Objectives: To examine eating concerns in a cohort of Irish adolescents.
Methods: Students from a stratified random sample of post primary schools were screened using the EAT-26, the EDI-III and a study specific questionnaire.
Results: A total of 3,031 students (mean age 14.74, range 12–19) enrolled in the study. The majority of respondents felt popular (91%), happy (75.2%) and perceived themselves to have a good quality of life (86.8%). Despite this, 32% of females dieted, 29.4% were dissatisfied with their bodies, and 10.8% scored above 20 on the EAT-26. Adolescents always on a diet reported a lower quality of life (QoL) X2(16, N=2,961) =144.43, p <.000, perceived themselves to be less popular X2(15, N=2,963) =53.26, p <.000 and less academically able X2(16, N=2,297) =43.96, p<.000, than those who never dieted. Comparing EPICA values to published norms, Irish males had significantly lower EAT scores, females had comparable total EAT-26 scores but significantly lower levels of dieting and higher levels of bulimic features and oral control. Girls in mixed schools had higher rates of body dissatisfaction F (1,2855) = 16.61, p <.001 and drive for thinness F (1,2860) = 11.78, p <.005 than girls attending same sex schools.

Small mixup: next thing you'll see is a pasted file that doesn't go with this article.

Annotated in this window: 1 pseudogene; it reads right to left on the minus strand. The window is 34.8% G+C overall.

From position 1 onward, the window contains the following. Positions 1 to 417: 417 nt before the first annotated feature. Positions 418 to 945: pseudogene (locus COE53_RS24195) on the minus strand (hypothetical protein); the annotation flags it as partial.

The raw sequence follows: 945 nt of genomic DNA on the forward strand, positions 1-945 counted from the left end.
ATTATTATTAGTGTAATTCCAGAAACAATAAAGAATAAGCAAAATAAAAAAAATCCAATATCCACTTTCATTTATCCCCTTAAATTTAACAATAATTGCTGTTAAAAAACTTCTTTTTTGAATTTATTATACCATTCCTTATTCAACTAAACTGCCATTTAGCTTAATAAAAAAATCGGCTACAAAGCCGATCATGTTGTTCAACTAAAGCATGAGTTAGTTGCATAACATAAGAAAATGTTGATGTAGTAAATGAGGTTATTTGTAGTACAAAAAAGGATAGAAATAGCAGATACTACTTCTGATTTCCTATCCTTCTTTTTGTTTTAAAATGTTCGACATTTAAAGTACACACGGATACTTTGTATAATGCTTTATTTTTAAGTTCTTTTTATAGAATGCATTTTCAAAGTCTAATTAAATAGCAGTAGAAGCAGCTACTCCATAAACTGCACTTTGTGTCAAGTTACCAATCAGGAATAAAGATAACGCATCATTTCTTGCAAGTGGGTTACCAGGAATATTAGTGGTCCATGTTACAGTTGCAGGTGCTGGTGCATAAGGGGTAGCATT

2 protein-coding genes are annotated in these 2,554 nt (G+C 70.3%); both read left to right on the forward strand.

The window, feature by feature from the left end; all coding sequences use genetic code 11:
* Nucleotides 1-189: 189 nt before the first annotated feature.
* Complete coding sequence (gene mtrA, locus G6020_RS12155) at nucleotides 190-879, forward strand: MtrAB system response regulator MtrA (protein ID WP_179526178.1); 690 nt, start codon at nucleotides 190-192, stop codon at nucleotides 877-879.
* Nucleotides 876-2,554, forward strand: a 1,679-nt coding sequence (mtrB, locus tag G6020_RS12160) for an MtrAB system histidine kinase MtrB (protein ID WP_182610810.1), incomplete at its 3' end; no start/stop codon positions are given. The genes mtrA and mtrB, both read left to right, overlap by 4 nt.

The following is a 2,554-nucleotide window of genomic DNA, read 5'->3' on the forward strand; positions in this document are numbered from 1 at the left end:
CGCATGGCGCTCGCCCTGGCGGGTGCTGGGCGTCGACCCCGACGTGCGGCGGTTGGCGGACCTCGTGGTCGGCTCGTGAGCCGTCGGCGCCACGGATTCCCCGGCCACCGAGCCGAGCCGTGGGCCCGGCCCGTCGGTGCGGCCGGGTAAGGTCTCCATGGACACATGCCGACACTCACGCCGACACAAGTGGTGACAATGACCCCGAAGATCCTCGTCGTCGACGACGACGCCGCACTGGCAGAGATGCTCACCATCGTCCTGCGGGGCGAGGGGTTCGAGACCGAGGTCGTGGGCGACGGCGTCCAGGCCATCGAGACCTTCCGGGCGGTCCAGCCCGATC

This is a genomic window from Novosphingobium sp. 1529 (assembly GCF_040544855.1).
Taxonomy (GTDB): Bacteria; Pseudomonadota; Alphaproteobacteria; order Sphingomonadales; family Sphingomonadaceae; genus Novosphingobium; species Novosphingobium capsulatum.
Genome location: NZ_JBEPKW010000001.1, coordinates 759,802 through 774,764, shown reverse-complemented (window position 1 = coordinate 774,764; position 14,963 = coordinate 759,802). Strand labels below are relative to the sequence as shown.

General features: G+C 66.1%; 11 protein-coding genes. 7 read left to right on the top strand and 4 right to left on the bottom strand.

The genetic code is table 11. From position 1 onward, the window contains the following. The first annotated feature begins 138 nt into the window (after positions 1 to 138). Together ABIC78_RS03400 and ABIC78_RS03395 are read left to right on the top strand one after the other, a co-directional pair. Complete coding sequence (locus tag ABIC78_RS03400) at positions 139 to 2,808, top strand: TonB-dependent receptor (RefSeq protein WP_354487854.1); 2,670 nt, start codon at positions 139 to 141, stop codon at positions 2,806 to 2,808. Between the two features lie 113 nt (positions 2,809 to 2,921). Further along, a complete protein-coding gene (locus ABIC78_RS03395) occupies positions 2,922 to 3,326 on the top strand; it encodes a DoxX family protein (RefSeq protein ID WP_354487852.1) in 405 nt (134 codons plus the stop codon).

Conclusions: Weight and body image concerns were high among Irish adolescents, especially females, with higher than expected levels of bulimia and oral control scores on the EAT but lower scores on the dieting subscale. Females attending mixed sex schools appear most at risk of eating pathology.